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Go to school. Find a good job. Marry someone good. Buy a house and have a few kids. Retire.

This was the formula that most of us were given for life after high school. And up until my health was severely compromised, Tim and I followed that to a tee, well almost.

After years of servitude to other companies, spending weekends not seeing each other and paying more for daycare than we were saving, we decided that needed a drastic change.

And so began our journey into entrepreneurship. In 6 short months, we quickly learned that we knew nothing.

From e-commerce to investing, we soon found out that there was this whole world of making income outside of a job that was never taught to us in college or by our parents.

And to be honest, it was overwhelming. There was so much information to unpack but more importantly, there was so much to unlearn.

It was then that we realized that we couldn’t allow our children to go down the same beaten path.

They needed access to an education that would grow with them and could be modified based on their learning styles.

But more importantly, they needed an education that would prepare them for the future they would have to grow up in.

Choosing how you want to homeschool

With our new-found realization, we embarked on uncovering every avenue to give our children this unorthodox education.

We looked into everything from Montessori schools to British international schools and, beyond the cost, their curriculum just didn’t fit the learning environment we were trying to create.

After a few late-night forum reads and an exhausting amount of research, we learned about all the different forms of homeschooling.

Relaxed or Eclectic – homeschooling is the method used most often by homeschoolers.

Basically, eclectic homeschoolers use a little of this and a little of that, using workbooks for math, reading, and spelling, and taking an unschooling approach for the other subjects.

School-at-Home – is the style most often portrayed in the media because it is so easy to understand and can be accompanied by a photo of children studying around the kitchen table.

This is also the most expensive method and the style with the highest burnout rate.

Unschooling – This Ted Talk video by a 13-year-old homeschooler is an excellent example of Unschooling. He calls it “Hackschooling”.

Notice how he does not use one single curriculum and how his learning is based on his interests. His homeschooling takes place at home, at Starbucks, and out in the community.

Classical – This approach has existed since the Middle Ages and has produced some of the greatest minds in history.

The goal of the classical approach is to teach people how to learn for themselves. The five tools of learning, known as the Trivium, are Reason, Record, Research, Relate and Rhetoric.

Younger children begin with the preparing stage, where they learn the three R’s.

The grammar stage is next, which emphasizes compositions and collections, and then the dialectic stage, where serious reading, study, and research take place.

Waldorf – This method is also used in some homeschools. Waldorf education is based on the work of Rudolf Steiner and stresses the importance of educating the whole child – body, mind, and spirit.

In the early grades, there is an emphasis on arts and crafts, music and movement, and nature. Older children are taught to develop self-awareness and how to reason things out for themselves.

Children in a Waldorf homeschool do not use standard textbooks; instead, the children create their own books.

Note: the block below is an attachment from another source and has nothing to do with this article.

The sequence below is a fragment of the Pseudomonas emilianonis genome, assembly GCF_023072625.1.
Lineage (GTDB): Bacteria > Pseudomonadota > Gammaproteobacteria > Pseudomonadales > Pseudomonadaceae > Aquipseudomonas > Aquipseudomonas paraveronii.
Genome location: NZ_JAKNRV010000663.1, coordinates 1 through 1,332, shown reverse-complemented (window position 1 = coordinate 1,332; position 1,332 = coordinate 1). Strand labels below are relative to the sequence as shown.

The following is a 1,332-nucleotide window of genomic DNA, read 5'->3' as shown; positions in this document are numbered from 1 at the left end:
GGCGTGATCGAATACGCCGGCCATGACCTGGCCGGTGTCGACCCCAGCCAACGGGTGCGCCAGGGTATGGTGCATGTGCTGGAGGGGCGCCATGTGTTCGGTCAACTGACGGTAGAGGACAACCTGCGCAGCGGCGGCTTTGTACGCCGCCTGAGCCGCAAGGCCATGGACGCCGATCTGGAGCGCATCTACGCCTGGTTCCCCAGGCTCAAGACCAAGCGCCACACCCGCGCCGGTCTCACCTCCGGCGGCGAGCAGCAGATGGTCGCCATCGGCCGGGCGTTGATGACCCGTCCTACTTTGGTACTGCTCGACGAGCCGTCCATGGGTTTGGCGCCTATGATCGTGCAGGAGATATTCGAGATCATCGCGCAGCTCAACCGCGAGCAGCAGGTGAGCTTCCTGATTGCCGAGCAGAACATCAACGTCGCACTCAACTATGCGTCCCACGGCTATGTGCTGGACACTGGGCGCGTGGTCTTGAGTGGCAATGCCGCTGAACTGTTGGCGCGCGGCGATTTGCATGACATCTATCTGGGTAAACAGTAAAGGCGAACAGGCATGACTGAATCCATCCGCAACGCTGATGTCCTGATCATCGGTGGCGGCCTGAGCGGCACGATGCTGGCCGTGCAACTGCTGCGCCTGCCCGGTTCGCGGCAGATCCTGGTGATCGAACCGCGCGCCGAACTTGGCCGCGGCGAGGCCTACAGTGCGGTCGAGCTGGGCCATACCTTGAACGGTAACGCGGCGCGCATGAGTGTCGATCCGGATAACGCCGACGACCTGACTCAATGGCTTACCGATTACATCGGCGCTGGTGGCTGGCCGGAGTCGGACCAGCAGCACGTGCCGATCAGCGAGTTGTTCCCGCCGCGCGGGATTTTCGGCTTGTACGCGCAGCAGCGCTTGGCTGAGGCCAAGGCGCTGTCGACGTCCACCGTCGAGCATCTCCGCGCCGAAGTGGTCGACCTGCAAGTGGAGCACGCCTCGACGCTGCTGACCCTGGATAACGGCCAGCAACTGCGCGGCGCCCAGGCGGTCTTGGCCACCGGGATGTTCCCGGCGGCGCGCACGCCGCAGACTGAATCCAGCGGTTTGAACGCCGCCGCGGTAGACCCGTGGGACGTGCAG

Montessori materials are also popular in some homeschools. The Montessori method emphasizes “errorless learning” where the children learn at their own pace and in that way develop their full potential.

The Montessori homeschool emphasizes beauty and quality and avoids things that are confusing or cluttered.

Wooden tools are preferred over plastic tools and learning materials are kept well organized and ready to use.

Resource: Homeschooling

How we approach homeschooling

Our daughters are 4 and 7 years old. By Western school standards, our 7-year-old would be starting 2nd grade in the fall and our 4-year-old would not even start school until after her 5th birthday, which would be August 2019.

Aria, our youngest, is very smart. She picks up subjects and information very easily and began reading sight words at age 3. Limiting her education based on some archaic timeline that didn’t take into consideration how she learned or her intelligence, just didn’t seem right.

Jordyn (our oldest), loves Science and Art and while she had some traditional schooling, she loves learning new topics on her own in an unrestricted format.

So, we took both of their learning styles into consideration and decided on a combination of educational formats; Eclectic and Unschooling. We wanted to have the room to give them some foundational basics while allowing them to explore topics they are interested in all in an unorthodox format.

Our classroom can be anywhere from the kitchen table, to a museum, a park, or even the beach.

We have configured their learning to be an everyday habit because that is how life should be.

But we had to approach this practically.

I work as a digital marketing consultant online and this sometimes requires hours of my undivided attention.

Tim is an insurance adjuster and when he is not away at a job, he is our designated videographer, editor, chef and all-around super dad.

We both work on our blog and various online businesses together in between all of this.

Despite our good intentions, we knew that we needed some type of format to help our girls with the everyday basics, so after a few Google searches, more forums reads and browsing a couple of

Facebook groups we landed on Time4Learning.com.


 


Time4learning.com is an online education program that combines technology and curriculum to make learning fun.

What we personally love about it is that we can control what they learn, at the pace they learn and it allows us to reinforce the basics on a consistent basis.